The document by Spanish Christian psychologists was first translated into English, and now into Russian, Slovak, and other languages. “We want it to continue spreading for good, either for this crisis or for any future crisis”.
At the end of March, a group of Spanish evangelical psychologists began to share their concerns regarding the situation of confinement Spain was living and how it affected people's lives.
Fear of an unknown illness, loneliness or anxiety, are some of the emotions people have experienced throughout these weeks. The group of psychologists prepared a very useful resource, the Survival Manual in Times of Crisis.
It is a 60-page guide that offers 132 very practical tips based on the Bible, which address the critical issues that the pandemic has brought.
Launched in digital format, the manual began to circulate through various platforms, churches and social media very quickly, to the point that shortly afterwards its translation into English was requested. Now it is being translated into three other languages.
Spanish news website Protestante Digital talked with the psychologist Lidia Martín, one of the coordinators of this project in which more than 30 authors participated.
Question. The Spanish Evangelical Psychologists Group (GPE), launched the “Survival Manual” at the beginning of the crisis, free of charge. How has it been received?
Answer. In the midst of the avalanche of questions and informative chaos, we wanted to do something. That is why the document is very concrete and clear, not just based on psychology, because that is not the most important thing for us. We wanted a Biblically well-argued document.
This manual has 132 tips, Bible-based short reflections to guide us amid the chaos and anxiety of this process.
A group of psychologists gathered to make their contributions. The work was done in record time - the compilation, layout in just four days, and then published with a high standard of excellence.
The text is still available and we want it to continue spreading for good, either for this crisis or for any future crisis.
Q. The manual is available in English. Are you preparing more translations?
A. The Spanish edition went viral, and in a few days the English translation was made, which allowed its worldwide spreading. We have been asked for permission to translate it into Russian, Slovak and two languages spoken in Sri Lanka.
Several Evangelical Alliances are contacting us, and many people have written us to thank us for the document.
The GPE is willing to authorise any translation, we only ask that the layout of the manual is kept, acknowledging the team that has carried it out, the Graduates Bible Groups (GBG).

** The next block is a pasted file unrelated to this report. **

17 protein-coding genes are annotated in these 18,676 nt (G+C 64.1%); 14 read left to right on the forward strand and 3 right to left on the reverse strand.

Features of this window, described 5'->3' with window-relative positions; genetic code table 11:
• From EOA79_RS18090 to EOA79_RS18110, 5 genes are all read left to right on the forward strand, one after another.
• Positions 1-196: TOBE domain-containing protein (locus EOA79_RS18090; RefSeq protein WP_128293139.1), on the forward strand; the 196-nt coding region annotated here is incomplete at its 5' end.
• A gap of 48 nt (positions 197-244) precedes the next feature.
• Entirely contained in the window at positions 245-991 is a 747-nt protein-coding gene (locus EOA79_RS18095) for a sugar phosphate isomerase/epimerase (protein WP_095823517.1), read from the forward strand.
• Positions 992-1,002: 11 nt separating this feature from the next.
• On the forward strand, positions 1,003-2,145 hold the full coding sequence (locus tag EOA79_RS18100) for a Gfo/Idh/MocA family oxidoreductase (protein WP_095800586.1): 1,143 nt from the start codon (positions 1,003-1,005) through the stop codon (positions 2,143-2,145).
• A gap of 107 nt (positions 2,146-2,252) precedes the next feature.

Q. Now that it seems that the de-escalation is starting... How do we face the challenge of overcoming the emotional and mental wounds of this crisis?
A. It remains to be seen what we will experience. Maybe those who have already experienced anxiety before, will be more prepared during this time of de-escalation, because they may have had psychological attention, and are already using tools to cope with this.
There are many people who will be caught off guard, because much is being said about the importance of physical health or the economy, but we do not know yet how to measure the effects on mental health.
We believe that the emotional effect will be quite important, because we have to assume that we will not return to the previous normality. And we do not know how long it will take to return to a situation that is relatively similar to the one before the crisis.
Some things have surely gone away and will not return. We will only be able to better see what has happened and the reality that we will face, when we meet again on the street, in the day-to-day work and when we can make decisions on our own.
I have seen in my patients, that there is an upturn in anxiety and sadness. But the stress is what can play a trick on us, because it may not appear now, but it will when our mind and body relax.
We cannot do a total prevention, but we must keep in mind that a difficult situation awaits us, and we will even have episodes of anxiety. The problem is not so much if we are going to have upturns or not, but if we are aware that this could happen to us.
As for emotional wounds, there are different degrees, but perhaps going through grief is the most difficult. Coping with the disease is very complicated, there are many people who have lived a very hard fight in their own bodies, others have seen it in close relatives.
If the people have not been able to say goodbye to their relatives, it is important that they can perform some other type of ritual, maybe more symbolic.
We usually go to a funeral or a funeral home, and this has not been possible, so we have to find a way to say goodbye, maybe at home, with photographs of the ones we lost. We need to take time to remember them and close that chapter.
Download the “Survival manual in times of crisis” in English here.